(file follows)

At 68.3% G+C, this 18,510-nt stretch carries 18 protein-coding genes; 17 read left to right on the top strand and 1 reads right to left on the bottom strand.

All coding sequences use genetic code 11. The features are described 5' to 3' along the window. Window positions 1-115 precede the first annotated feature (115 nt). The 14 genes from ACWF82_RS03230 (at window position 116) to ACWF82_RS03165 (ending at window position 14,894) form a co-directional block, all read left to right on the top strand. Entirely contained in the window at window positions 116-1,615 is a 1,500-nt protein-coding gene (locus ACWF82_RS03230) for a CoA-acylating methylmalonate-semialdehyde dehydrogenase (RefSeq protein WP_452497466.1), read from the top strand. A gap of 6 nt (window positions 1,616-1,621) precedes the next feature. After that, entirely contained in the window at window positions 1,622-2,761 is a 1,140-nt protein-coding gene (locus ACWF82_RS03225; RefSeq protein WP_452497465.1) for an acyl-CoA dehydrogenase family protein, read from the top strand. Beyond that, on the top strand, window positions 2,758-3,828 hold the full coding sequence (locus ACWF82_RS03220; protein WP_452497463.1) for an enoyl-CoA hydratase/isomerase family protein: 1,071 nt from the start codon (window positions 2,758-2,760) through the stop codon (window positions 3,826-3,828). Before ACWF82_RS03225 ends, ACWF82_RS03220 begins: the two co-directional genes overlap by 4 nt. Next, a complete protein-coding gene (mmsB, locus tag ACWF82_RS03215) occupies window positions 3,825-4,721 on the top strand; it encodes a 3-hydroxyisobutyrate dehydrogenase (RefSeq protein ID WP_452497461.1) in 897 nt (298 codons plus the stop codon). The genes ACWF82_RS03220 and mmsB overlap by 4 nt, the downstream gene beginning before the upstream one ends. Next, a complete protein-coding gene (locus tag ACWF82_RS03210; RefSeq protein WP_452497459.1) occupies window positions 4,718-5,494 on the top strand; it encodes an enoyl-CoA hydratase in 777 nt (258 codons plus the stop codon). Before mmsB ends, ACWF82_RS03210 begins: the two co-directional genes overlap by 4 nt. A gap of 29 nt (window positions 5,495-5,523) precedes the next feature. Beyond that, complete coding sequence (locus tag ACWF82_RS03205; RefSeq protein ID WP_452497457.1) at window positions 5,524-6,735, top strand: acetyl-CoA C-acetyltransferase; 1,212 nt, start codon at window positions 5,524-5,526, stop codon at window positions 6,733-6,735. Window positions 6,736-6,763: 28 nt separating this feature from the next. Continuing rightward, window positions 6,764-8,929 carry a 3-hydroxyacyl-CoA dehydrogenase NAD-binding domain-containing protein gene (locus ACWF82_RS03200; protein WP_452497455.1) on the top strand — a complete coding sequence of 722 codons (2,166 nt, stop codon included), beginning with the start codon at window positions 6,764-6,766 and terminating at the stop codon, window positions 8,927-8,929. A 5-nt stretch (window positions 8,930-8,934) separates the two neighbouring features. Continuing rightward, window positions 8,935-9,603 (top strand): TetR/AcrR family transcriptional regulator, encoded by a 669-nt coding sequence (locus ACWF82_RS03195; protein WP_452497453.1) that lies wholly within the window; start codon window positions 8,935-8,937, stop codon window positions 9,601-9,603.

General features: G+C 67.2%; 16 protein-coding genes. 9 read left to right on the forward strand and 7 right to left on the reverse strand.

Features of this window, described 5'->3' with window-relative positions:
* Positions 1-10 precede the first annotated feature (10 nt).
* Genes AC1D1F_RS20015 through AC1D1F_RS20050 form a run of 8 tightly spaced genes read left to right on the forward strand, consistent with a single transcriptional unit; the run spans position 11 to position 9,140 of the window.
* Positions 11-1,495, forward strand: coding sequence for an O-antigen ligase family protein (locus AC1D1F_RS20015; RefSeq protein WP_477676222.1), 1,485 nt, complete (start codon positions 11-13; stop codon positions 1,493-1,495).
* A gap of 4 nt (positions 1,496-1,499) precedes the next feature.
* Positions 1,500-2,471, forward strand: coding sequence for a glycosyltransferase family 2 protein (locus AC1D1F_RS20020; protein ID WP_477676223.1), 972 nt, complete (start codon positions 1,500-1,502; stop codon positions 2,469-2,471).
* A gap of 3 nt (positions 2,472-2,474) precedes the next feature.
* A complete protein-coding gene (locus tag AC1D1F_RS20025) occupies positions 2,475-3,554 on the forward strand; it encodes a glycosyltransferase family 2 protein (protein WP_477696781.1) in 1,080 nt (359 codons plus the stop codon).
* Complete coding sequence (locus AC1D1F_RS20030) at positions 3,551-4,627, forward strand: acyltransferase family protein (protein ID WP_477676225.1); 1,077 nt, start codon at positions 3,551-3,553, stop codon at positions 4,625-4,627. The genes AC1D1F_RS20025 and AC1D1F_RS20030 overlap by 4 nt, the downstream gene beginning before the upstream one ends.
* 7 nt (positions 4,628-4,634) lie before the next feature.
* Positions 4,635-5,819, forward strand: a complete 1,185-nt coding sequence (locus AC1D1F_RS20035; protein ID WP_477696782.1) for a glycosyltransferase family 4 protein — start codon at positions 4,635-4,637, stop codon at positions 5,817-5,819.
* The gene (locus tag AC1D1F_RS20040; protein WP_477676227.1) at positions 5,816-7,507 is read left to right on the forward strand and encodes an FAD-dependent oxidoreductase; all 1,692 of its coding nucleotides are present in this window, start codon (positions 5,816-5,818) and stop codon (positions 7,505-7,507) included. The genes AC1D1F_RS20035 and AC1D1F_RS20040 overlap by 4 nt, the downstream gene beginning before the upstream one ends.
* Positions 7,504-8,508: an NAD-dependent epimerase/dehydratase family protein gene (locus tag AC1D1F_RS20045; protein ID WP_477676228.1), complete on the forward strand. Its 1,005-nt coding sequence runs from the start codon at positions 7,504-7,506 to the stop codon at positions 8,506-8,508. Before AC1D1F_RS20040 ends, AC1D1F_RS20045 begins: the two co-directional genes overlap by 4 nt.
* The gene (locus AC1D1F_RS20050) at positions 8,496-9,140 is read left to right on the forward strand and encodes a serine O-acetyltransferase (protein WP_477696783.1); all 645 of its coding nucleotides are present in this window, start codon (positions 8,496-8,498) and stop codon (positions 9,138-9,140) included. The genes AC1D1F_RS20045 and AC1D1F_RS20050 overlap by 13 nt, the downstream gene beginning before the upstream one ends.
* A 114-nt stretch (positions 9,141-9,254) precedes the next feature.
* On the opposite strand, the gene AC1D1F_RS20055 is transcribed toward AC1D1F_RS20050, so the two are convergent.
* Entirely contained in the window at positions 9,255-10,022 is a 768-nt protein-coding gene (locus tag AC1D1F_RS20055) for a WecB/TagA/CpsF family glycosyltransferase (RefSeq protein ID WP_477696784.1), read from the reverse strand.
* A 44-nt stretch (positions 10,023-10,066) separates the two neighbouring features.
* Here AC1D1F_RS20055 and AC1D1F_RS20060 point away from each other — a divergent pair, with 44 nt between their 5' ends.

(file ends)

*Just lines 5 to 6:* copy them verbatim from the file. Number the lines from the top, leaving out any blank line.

* Positions 1-10 precede the first annotated feature (10 nt).
* Genes AC1D1F_RS20015 through AC1D1F_RS20050 form a run of 8 tightly spaced genes read left to right on the forward strand, consistent with a single transcriptional unit; the run spans position 11 to position 9,140 of the window.